The chestnut tart is truly a poor man's dish originating in the Apennines region, where chestnuts were a basic food group for the local peasants. After a long period, from the second postwar and due to the increasing general affluence, while it was completely forgotten, the ancient recipe has been recently brought to light and it is now protagonist of many events and local food festivals.

According to a precious book by Ortensio Landi, dated back to 1553, a certain Pilade from Lucca invented this lovely, simple, but very tasty delicatessen.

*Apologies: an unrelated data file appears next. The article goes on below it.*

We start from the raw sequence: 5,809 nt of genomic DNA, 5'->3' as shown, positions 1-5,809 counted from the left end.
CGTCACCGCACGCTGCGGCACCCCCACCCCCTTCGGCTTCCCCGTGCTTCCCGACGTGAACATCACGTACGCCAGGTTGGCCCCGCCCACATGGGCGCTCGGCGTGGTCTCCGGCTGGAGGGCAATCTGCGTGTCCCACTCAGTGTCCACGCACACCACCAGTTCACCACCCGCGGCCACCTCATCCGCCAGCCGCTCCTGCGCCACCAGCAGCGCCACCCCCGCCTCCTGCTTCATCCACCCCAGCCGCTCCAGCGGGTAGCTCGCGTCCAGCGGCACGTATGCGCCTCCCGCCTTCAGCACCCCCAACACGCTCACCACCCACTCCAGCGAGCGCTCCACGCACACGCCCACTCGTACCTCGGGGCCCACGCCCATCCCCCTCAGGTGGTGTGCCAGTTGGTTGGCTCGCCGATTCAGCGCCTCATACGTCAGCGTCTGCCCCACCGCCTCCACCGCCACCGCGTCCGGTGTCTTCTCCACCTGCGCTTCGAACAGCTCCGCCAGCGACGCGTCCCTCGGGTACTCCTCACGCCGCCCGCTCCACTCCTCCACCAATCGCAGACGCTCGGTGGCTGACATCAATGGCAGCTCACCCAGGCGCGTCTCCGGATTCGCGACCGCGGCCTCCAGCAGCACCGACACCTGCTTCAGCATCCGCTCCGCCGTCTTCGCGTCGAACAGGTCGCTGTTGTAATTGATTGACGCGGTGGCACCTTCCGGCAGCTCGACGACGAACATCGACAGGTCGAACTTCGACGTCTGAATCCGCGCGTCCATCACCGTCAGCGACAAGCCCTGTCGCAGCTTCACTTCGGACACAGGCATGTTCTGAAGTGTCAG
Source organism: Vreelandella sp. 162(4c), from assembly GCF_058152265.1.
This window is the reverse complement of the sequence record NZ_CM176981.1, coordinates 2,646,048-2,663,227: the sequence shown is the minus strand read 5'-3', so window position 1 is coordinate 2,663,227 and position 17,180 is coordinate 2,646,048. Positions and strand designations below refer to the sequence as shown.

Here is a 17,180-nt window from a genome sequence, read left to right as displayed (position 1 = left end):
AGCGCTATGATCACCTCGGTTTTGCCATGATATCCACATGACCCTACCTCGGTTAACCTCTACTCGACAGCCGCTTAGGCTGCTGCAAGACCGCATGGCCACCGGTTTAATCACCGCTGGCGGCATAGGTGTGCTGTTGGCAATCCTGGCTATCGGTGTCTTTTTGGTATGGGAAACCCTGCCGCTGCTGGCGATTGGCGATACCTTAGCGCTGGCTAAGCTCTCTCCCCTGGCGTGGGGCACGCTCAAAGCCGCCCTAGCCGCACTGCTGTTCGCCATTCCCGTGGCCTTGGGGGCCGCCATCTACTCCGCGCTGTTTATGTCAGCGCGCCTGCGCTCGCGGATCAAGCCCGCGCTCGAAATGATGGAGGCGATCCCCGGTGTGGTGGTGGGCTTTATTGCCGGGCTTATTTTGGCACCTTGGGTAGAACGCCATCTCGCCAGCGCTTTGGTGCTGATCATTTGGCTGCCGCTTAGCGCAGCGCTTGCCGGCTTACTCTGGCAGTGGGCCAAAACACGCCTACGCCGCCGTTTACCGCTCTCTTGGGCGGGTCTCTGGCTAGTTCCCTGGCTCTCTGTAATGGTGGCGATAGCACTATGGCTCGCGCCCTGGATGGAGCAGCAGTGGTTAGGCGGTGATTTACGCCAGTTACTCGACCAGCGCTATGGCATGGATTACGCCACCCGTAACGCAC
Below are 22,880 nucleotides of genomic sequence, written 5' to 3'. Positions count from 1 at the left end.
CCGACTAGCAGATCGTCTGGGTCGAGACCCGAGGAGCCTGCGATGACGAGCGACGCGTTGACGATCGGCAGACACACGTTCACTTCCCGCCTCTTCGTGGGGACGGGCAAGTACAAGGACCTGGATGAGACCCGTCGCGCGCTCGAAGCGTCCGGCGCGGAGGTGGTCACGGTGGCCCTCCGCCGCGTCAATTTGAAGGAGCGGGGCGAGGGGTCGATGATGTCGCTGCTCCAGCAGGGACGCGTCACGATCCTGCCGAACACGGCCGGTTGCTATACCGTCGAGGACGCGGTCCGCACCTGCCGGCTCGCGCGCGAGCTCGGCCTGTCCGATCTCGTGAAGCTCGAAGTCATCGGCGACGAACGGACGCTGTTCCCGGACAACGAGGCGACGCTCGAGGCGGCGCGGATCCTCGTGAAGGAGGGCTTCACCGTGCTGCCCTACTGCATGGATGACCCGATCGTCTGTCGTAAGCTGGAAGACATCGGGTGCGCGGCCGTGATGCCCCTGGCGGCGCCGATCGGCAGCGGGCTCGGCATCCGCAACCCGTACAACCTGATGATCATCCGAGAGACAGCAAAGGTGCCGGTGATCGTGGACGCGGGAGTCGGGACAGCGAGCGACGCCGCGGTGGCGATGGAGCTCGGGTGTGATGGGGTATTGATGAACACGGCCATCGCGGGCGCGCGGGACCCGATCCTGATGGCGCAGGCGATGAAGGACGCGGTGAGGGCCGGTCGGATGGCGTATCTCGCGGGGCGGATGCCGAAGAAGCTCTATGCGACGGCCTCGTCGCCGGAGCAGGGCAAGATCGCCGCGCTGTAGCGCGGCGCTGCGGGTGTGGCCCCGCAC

• 300 gr chestnut flour
  • 4 tablespoons sugar
  • 1 glass of milk
  • 1 glass of water
  • 2 tablespoons olive oil
  • 50 gr raisins
  • 50 gr pine nuts
  • 50 gr walnut kernels
  • 40 gr butter
  • Salt


Soak the raisins into some warm water. Sift flour with sugar and a pinch of salt and pour into a large bowl. Add poco a poco milk, water and a tablespoon of olive oil, always stirring. Eventually use a whisk to prevent lumps, until you have a smooth and fluid mixture.

Drain and squeeze raisins, chop walnuts. Then add raisins along with walnuts and pine nuts to the mixture. Butter and flour a medium-large round baking pan and pour the mixture. Grease the top with remaining olive oil using a pastry brush, and some knobs of butter.

Pre-heat oven to 200 degrees C for 50/60 minutes until dried.

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